The dissolution of the joint agreement that Boeing filed against Embraer is being challenged by Embraer. There are two variables here that deserve discussion; one is the claim of wrongful termination by Embraer and the second is the flirtation of Embraer with the Chinese manufacturing consortium, COMAC. This may have been the news that was the final straw for Boeing. This is only rumor so far but reading of this possibility in several aviation industry journals and blogs gives it some credence.
Embraer in its counter-claim says that Boeing cannot afford to pay the 4.2 billion-dollar purchase price with its myriad financial woes, primarily caused by the B-737 MAX debacle. Both companies are in a weakened position because of the Coronavirus – no orders, no revenue. It was further learned that Embraer will seek damages. Comments came out in a statement to the press on April 25th. The deal would have seen Boeing and Embraer cooperating on the production and sale of jets in the 100-seat market.
In the wake of Boeing’s announcement that it had terminated its Master Transaction Agreement (MTA) with Embraer, the Brazilian aircraft manufacturer released its own statement claiming that the termination was wrongful. Using strong language, Embraer claims that Boeing “manufactured false claims” in order to avoid paying the agreed upon purchase price.
The case for damages comes down to this; the two sides are at odds over whether or not the termination of the MTA requires Boeing to pay any damages to Embraer. While Boeing does not believe that any termination fee applies to this deal, Embraer says otherwise and is claiming that it has been wronged. It does not appear that either side is ready to return to the table and seal the deal.
The other part of the disagreement could be the unverified talk in the industry of Embraer hook-up with the Chinese, and the possibility of Embraer making a similar deal with COMAC.
The Airways blog written by Ricardo Meier who has closely followed Embraer, points to the adverse outlook in the aerospace industry which has increased skepticism about the joint venture between Boeing and Embraer. The coronavirus crisis has made the two companies struggle to survive amid cuts in orders and the shutdown of their factories.
Boeing is in a delicate position to invest so much money in the Brazilian company. Despite opening a new market for the Americans, Embraer has lost much of its market value since then, now estimated at one third of when it signed the agreement.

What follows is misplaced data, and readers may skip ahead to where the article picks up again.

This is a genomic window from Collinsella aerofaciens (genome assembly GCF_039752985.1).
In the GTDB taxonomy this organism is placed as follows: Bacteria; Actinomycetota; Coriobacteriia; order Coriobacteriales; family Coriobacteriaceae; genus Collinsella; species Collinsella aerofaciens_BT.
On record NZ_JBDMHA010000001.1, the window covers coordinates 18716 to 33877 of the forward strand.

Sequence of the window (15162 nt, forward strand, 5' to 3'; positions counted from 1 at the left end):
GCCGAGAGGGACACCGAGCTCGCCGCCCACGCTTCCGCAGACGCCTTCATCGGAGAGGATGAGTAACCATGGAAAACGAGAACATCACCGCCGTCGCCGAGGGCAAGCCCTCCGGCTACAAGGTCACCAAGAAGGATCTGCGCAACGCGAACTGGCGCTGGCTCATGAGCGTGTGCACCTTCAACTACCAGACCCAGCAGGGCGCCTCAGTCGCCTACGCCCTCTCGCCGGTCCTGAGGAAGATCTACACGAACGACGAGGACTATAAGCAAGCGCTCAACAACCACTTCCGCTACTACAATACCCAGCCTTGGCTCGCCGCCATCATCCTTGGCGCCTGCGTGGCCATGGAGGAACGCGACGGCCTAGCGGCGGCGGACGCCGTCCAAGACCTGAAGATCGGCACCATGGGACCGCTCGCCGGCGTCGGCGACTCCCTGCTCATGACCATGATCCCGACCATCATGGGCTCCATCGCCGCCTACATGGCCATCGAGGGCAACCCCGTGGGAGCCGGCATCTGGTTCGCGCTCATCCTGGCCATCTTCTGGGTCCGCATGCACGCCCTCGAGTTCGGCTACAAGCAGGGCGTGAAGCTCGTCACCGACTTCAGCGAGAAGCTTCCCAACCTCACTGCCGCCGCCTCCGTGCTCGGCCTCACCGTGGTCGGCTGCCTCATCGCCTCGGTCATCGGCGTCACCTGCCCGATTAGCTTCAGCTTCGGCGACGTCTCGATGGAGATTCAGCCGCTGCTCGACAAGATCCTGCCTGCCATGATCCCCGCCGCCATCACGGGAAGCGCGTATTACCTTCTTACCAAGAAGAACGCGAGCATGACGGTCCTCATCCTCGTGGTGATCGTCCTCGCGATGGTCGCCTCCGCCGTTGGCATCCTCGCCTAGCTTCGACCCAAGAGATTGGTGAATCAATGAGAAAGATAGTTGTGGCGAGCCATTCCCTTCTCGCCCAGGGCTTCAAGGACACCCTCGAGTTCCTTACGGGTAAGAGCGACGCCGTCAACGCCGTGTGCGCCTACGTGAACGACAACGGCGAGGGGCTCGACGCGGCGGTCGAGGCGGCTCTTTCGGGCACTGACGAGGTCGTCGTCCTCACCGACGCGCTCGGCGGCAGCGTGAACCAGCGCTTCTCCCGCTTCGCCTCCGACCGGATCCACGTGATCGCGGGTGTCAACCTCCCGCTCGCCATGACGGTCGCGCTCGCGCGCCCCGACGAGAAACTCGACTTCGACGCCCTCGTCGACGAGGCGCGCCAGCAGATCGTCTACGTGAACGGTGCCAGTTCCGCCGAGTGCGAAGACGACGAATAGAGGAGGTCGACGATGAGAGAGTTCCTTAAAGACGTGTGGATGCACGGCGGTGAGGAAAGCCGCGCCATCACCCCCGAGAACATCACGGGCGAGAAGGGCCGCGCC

The Airways blog commented; “Among the possible solutions, according to analysts consulted by the Brazilian newspaper O Estado de São Paulo, one would be to postpone the conclusion of the agreement. If the joint venture does not succeed, Embraer will need help from the Brazilian government or could close a similar agreement with China.”
For Embraer, it would be the return to China, where it maintained a joint venture with the AVIC company for 13 years and which ended in 2016.
The Chinese aviation industry has made huge investments to compete with Boeing and Airbus. The most visible face of this effort is the C919 jet, manufactured by the state-owned COMAC, equivalent to the A320 and 737, but which has experienced several problems in its development. To say their progress has been slow is an understatement.
The Chinese have lacked precisely what Embraer has, the market experience and a high level of technical capacity, which attracted Boeing’s interest. In addition, the E2 jet lines would be complementary to the C919, which has a passenger capacity greater than the E195-E2, Embraer’s largest aircraft. In theory, Brazilian jets would have unrestricted access to the Chinese market while Embraer could provide support for the COMAC jet in other parts of the world.
At the moment, the aerospace industry is experiencing severe financial stress across the globe, and the situation is so discombobulated that anything is possible. One thing certain, joint ventures such as the Boeing-Embraer venture will be the rule rather than the exception. Consolidation is one of the ways to mitigate the heavy debt the industry will be carrying in the foreseeable future.
Crawling out of this mess according to industry analysts will take the minimum of a year taking us to the summer of 2021.